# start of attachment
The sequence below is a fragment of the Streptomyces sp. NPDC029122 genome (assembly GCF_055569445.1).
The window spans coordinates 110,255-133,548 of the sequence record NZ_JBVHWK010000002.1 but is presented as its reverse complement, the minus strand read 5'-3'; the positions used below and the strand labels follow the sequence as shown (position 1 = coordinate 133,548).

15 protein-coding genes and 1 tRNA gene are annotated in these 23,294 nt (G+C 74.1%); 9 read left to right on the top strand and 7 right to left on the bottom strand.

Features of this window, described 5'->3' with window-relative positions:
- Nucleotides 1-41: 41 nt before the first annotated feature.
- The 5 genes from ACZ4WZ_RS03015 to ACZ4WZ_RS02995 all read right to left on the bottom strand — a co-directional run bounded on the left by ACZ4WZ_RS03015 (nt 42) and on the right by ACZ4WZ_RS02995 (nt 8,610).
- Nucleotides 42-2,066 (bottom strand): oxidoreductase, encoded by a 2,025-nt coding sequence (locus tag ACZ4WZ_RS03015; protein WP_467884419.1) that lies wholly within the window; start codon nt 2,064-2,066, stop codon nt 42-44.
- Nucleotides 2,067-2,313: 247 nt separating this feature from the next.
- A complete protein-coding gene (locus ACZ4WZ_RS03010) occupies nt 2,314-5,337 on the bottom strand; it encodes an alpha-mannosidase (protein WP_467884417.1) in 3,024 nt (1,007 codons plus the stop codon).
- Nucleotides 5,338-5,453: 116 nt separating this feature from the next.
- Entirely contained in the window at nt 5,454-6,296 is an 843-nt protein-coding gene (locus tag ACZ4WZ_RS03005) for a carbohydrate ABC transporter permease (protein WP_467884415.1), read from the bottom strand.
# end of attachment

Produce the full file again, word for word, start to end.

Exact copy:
The sequence below is a fragment of the Streptomyces sp. NPDC029122 genome (assembly GCF_055569445.1).
The window spans coordinates 110,255-133,548 of the sequence record NZ_JBVHWK010000002.1 but is presented as its reverse complement, the minus strand read 5'-3'; the positions used below and the strand labels follow the sequence as shown (position 1 = coordinate 133,548).

15 protein-coding genes and 1 tRNA gene are annotated in these 23,294 nt (G+C 74.1%); 9 read left to right on the top strand and 7 right to left on the bottom strand.

Features of this window, described 5'->3' with window-relative positions:
- Nucleotides 1-41: 41 nt before the first annotated feature.
- The 5 genes from ACZ4WZ_RS03015 to ACZ4WZ_RS02995 all read right to left on the bottom strand — a co-directional run bounded on the left by ACZ4WZ_RS03015 (nt 42) and on the right by ACZ4WZ_RS02995 (nt 8,610).
- Nucleotides 42-2,066 (bottom strand): oxidoreductase, encoded by a 2,025-nt coding sequence (locus tag ACZ4WZ_RS03015; protein WP_467884419.1) that lies wholly within the window; start codon nt 2,064-2,066, stop codon nt 42-44.
- Nucleotides 2,067-2,313: 247 nt separating this feature from the next.
- A complete protein-coding gene (locus ACZ4WZ_RS03010) occupies nt 2,314-5,337 on the bottom strand; it encodes an alpha-mannosidase (protein WP_467884417.1) in 3,024 nt (1,007 codons plus the stop codon).
- Nucleotides 5,338-5,453: 116 nt separating this feature from the next.
- Entirely contained in the window at nt 5,454-6,296 is an 843-nt protein-coding gene (locus tag ACZ4WZ_RS03005) for a carbohydrate ABC transporter permease (protein WP_467884415.1), read from the bottom strand.